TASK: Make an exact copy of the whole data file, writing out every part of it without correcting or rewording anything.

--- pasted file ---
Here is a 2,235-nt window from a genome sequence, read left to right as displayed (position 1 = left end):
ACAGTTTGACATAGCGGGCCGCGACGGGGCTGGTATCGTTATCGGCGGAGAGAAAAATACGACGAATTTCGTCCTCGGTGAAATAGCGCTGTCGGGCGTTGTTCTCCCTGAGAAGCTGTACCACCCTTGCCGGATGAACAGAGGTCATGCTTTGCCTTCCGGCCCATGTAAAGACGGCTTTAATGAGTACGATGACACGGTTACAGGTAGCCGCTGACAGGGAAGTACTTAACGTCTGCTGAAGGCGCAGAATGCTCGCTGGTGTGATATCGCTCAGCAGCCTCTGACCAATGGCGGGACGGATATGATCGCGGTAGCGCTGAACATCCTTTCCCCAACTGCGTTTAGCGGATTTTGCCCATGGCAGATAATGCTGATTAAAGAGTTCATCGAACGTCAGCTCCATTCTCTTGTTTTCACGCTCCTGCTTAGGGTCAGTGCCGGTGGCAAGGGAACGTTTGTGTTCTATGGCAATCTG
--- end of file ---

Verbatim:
Here is a 2,235-nt window from a genome sequence, read left to right as displayed (position 1 = left end):
ACAGTTTGACATAGCGGGCCGCGACGGGGCTGGTATCGTTATCGGCGGAGAGAAAAATACGACGAATTTCGTCCTCGGTGAAATAGCGCTGTCGGGCGTTGTTCTCCCTGAGAAGCTGTACCACCCTTGCCGGATGAACAGAGGTCATGCTTTGCCTTCCGGCCCATGTAAAGACGGCTTTAATGAGTACGATGACACGGTTACAGGTAGCCGCTGACAGGGAAGTACTTAACGTCTGCTGAAGGCGCAGAATGCTCGCTGGTGTGATATCGCTCAGCAGCCTCTGACCAATGGCGGGACGGATATGATCGCGGTAGCGCTGAACATCCTTTCCCCAACTGCGTTTAGCGGATTTTGCCCATGGCAGATAATGCTGATTAAAGAGTTCATCGAACGTCAGCTCCATTCTCTTGTTTTCACGCTCCTGCTTAGGGTCAGTGCCGGTGGCAAGGGAACGTTTGTGTTCTATGGCAATCTG